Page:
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Day of the African child

DAY OF THE AFRICAN CHILD 16th JUNE OF EVERY YEAR

Do you all know that on June 16, 1976, nearly ten thousand black students from Soweto, South Africa, marched the streets to protest the poor quality of their education in their country? They marched as a way to demonstrate their disapproval of the Black Education Act, which segregated students based on their race.

Hundreds of innocent students were shot by security forces. And in the 2 weeks of protest that followed, dubbed the Soweto Uprising, more than a hundred students were killed and thousands were badly injured.

On June 16, 1976, nearly ten thousand black students from Soweto, South Africa, marched the streets to protest the poor quality of their education. They marched as a way to demonstrate their disapproval of the Black Education Act, which segregated students based on their race.

Hundreds of innocent students were shot by security forces. And in the 2 weeks of protest that followed, dubbed the Soweto Uprising, more than a hundred students were killed and thousands were badly injured.

Since 1991, the Day of the African Child has been celebrated on June 16 to commemorate those killed during the Soweto Uprising in South Africa, and to recognize the courage of the students who marched for their right to an education.

The Day of the African Child is also an opportunity to raise awareness for the ongoing need to improve the education of children living across Africa. It’s a need that still very much exists today. Of the 57 million primary school age children currently out of school around the world, over half are from sub-Saharan Africa my country Uganda inclusive.

Educating children lifts them out of poverty There are a number of reasons why children go uneducated. Their parents may not be able to afford school fees, the distance to the nearest school may be too far, or early marriage may keep girls especially from the classroom. These and many more barriers to education have an enormous impact on children putting the girls child at a greater risk

“Girls are active members of society,” explains Masika Joy, a young girl from Kitholhu Sub County in Kiraro Camp for displaced people who were recently affected by floods and landslides. “Society should understand us better and understand that we need the support of everybody around us to achieve our potential.”

 1 in 10 children are still missing from the classroom. Much more work needs to be done to ensure all children are receiving a quality education. We know the transformational power education can have on children, and it’s proven that with an education and by supporting and protecting our children we shall be able to achieve sustainable development goals 1 ,4,5 and 10:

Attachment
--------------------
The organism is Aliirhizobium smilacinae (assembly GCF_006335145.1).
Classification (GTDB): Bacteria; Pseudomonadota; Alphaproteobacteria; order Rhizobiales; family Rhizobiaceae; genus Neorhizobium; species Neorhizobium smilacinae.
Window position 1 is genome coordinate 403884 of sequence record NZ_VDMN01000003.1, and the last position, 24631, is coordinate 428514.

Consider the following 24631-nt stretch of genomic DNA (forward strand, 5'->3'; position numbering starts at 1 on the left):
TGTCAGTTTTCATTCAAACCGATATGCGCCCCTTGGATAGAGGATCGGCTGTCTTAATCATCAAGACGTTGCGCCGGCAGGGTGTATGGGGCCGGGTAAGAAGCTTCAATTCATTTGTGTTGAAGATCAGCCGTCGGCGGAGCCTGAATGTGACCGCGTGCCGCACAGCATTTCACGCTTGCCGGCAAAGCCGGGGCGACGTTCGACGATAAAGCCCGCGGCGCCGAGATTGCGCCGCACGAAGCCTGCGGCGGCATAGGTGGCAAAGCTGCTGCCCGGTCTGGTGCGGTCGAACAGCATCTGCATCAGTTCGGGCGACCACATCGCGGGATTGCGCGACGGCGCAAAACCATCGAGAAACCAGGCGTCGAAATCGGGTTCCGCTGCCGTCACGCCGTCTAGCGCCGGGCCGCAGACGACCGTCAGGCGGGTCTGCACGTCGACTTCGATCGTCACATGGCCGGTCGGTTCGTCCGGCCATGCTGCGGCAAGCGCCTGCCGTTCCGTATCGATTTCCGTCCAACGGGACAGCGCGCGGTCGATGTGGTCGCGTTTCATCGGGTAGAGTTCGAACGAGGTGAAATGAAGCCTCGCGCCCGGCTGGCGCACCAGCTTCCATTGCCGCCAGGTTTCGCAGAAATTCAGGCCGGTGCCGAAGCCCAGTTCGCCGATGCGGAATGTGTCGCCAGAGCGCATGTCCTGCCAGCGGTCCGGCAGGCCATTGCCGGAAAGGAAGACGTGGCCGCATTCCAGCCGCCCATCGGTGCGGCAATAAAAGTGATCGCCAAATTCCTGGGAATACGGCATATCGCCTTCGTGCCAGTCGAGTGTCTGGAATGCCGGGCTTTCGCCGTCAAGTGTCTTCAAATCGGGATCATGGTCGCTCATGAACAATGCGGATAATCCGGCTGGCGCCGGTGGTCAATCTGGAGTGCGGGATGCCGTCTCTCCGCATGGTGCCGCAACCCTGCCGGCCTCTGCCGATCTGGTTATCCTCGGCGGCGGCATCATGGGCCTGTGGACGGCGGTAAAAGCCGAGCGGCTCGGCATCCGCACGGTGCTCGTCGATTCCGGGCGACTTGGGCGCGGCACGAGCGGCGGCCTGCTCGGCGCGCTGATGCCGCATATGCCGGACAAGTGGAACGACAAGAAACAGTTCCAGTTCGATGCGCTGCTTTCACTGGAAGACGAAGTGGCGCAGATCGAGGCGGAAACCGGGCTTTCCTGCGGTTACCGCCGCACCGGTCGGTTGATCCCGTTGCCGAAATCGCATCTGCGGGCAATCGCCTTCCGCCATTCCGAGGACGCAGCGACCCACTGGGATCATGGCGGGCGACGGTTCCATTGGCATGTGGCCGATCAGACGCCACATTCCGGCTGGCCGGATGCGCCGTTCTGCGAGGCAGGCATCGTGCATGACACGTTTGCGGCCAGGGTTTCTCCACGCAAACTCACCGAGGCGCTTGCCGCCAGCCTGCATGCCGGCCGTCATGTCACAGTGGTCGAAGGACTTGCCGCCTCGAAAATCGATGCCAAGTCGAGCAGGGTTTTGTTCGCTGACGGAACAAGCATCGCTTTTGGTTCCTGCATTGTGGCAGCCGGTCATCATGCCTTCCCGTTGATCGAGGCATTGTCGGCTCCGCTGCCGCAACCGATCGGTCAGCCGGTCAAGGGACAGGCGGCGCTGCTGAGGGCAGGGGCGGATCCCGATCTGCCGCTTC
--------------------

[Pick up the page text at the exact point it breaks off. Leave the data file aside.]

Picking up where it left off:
It’s against this background that Youth Partnership Uganda on seeks for your support by donating towards the cause, we plan to commemorate the day with 711 children in the camp and most of them of school going age who need food, photocopied reading materials especially those in school, sanitary pads and solar lamps to help them be able to revise at night

Kindly click on our donate button on our website www.youthpartnershipuganda.org and brighten the future of our children, thanks to all those that have donated to the cause may God bless you

Children, especially girls, are more likely to stay healthy, be more independent and become a force for social change.

If all children in low-income countries left school with basic reading skills, 171 million people could be lifted out of poverty and this would greatly affect us all and fail to achieve the sustainable development goals

Prepared by Kambere Jolly Julius

Programs Coordinator     Youth Partnership Uganda

P O Box 585 Kasese Uganda

Tel: +256772675637

Email: kamberejolly@gmail.com or Kamberej@youthpartnershipuganda.org

Website: www.youthpartnershipuganda.org

in photo: Children in a camp at Kiraro Primary school after being displaced by floods and landslides

In photo: Kisabu Primary School one of the schools that was greatly hit by floods completely sweeping away a four class room blocks, text books ,and furniture the school great needs help

in photo:Victims are moving away from the prone home areas of floods and landslides to the camp

In photo: Landslides destroyed most houses, crops and animals’ people are now helpless in the camp